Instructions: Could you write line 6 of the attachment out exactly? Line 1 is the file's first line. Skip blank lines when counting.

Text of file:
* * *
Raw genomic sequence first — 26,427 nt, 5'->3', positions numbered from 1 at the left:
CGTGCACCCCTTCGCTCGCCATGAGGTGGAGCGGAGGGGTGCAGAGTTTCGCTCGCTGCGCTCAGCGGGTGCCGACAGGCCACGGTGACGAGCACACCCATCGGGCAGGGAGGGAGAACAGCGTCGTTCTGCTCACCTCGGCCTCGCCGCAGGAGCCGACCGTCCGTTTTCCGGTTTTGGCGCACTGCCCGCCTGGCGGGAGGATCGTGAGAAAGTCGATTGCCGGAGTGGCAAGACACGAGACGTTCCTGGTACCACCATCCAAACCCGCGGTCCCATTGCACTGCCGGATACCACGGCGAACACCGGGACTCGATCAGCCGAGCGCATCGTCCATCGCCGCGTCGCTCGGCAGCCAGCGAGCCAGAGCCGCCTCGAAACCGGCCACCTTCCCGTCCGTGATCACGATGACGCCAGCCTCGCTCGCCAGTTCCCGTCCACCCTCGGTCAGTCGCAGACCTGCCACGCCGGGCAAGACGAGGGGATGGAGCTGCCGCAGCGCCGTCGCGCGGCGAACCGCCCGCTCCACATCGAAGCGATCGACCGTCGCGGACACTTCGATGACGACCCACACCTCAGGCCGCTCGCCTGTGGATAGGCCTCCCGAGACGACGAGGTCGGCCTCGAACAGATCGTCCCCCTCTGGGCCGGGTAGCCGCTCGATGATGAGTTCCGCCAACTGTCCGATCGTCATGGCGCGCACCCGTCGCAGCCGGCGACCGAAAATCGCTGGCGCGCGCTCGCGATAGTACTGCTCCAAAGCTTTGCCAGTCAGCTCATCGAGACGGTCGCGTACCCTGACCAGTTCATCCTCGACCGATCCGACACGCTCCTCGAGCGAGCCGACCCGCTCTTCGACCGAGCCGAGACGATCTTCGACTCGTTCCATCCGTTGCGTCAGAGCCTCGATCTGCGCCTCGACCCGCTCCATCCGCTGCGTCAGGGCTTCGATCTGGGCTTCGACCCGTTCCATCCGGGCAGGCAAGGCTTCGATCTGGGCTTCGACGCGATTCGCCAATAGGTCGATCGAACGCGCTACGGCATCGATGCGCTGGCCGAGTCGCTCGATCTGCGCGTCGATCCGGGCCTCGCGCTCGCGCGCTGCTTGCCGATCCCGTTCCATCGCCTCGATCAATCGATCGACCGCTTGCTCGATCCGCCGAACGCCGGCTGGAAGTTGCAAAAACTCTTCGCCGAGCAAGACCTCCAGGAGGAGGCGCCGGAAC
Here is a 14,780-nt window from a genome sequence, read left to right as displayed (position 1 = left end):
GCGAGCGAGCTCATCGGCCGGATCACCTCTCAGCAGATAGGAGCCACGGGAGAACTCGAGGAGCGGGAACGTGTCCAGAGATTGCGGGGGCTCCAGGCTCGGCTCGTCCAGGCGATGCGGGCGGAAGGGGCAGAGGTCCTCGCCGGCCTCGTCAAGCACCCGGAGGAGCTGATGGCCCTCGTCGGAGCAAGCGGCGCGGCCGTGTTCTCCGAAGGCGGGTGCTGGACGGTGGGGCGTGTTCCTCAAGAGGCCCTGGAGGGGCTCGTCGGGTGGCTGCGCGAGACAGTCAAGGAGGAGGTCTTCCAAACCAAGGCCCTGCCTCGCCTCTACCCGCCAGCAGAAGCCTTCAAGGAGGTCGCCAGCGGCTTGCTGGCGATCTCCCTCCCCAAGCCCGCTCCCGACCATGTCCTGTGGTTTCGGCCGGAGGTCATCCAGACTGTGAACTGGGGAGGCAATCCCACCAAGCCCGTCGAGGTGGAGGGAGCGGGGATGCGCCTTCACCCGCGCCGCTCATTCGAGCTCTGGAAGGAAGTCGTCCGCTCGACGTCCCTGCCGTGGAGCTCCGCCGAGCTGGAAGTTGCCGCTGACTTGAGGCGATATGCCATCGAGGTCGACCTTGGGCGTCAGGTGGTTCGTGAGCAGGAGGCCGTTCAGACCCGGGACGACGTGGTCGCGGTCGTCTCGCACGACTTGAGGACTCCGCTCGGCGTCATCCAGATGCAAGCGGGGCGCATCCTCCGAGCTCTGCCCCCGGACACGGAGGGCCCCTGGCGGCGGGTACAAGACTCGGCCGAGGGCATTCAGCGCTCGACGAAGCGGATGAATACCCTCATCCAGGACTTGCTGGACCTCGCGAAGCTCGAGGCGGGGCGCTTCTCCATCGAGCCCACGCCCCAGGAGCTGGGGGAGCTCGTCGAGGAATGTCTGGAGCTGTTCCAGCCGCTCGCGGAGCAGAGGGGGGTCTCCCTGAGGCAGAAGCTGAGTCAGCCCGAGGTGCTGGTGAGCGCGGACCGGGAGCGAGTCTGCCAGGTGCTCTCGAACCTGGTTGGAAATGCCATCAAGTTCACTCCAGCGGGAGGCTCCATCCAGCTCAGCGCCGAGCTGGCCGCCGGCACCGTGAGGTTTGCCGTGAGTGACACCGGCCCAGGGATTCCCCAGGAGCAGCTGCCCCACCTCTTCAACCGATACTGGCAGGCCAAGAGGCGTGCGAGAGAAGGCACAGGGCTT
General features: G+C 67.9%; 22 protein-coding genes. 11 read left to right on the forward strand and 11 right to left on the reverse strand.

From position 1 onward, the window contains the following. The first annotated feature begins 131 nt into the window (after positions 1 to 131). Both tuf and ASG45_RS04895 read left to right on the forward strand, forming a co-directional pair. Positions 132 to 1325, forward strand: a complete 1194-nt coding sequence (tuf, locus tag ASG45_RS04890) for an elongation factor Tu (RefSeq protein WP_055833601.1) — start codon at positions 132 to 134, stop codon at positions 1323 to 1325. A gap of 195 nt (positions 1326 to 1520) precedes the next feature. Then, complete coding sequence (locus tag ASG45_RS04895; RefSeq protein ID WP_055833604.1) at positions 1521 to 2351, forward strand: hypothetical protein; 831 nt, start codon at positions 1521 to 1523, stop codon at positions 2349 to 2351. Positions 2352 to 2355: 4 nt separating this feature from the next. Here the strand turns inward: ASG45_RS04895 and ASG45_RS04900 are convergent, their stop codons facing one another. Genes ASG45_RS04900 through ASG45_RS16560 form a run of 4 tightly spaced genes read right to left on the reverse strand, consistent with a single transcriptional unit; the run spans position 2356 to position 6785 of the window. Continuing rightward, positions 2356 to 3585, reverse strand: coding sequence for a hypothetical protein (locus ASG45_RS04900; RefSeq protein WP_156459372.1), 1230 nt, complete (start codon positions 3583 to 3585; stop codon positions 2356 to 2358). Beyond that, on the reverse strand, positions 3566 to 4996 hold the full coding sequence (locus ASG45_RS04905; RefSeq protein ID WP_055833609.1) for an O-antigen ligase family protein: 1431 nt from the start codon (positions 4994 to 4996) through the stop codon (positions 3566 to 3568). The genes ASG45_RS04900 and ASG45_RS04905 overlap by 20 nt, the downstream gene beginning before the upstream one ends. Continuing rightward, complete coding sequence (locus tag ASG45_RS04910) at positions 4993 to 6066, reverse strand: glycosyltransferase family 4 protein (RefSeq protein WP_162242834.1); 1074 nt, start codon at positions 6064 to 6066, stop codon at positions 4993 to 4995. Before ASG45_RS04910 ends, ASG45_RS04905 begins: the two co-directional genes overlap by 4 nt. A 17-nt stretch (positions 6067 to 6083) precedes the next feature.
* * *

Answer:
From position 1 onward, the window contains the following. The first annotated feature begins 131 nt into the window (after positions 1 to 131). Both tuf and ASG45_RS04895 read left to right on the forward strand, forming a co-directional pair. Positions 132 to 1325, forward strand: a complete 1194-nt coding sequence (tuf, locus tag ASG45_RS04890) for an elongation factor Tu (RefSeq protein WP_055833601.1) — start codon at positions 132 to 134, stop codon at positions 1323 to 1325. A gap of 195 nt (positions 1326 to 1520) precedes the next feature. Then, complete coding sequence (locus tag ASG45_RS04895; RefSeq protein ID WP_055833604.1) at positions 1521 to 2351, forward strand: hypothetical protein; 831 nt, start codon at positions 1521 to 1523, stop codon at positions 2349 to 2351. Positions 2352 to 2355: 4 nt separating this feature from the next. Here the strand turns inward: ASG45_RS04895 and ASG45_RS04900 are convergent, their stop codons facing one another. Genes ASG45_RS04900 through ASG45_RS16560 form a run of 4 tightly spaced genes read right to left on the reverse strand, consistent with a single transcriptional unit; the run spans position 2356 to position 6785 of the window. Continuing rightward, positions 2356 to 3585, reverse strand: coding sequence for a hypothetical protein (locus ASG45_RS04900; RefSeq protein WP_156459372.1), 1230 nt, complete (start codon positions 3583 to 3585; stop codon positions 2356 to 2358). Beyond that, on the reverse strand, positions 3566 to 4996 hold the full coding sequence (locus ASG45_RS04905; RefSeq protein ID WP_055833609.1) for an O-antigen ligase family protein: 1431 nt from the start codon (positions 4994 to 4996) through the stop codon (positions 3566 to 3568). The genes ASG45_RS04900 and ASG45_RS04905 overlap by 20 nt, the downstream gene beginning before the upstream one ends. Continuing rightward, complete coding sequence (locus tag ASG45_RS04910) at positions 4993 to 6066, reverse strand: glycosyltransferase family 4 protein (RefSeq protein WP_162242834.1); 1074 nt, start codon at positions 6064 to 6066, stop codon at positions 4993 to 4995. Before ASG45_RS04910 ends, ASG45_RS04905 begins: the two co-directional genes overlap by 4 nt. A 17-nt stretch (positions 6067 to 6083) precedes the next feature.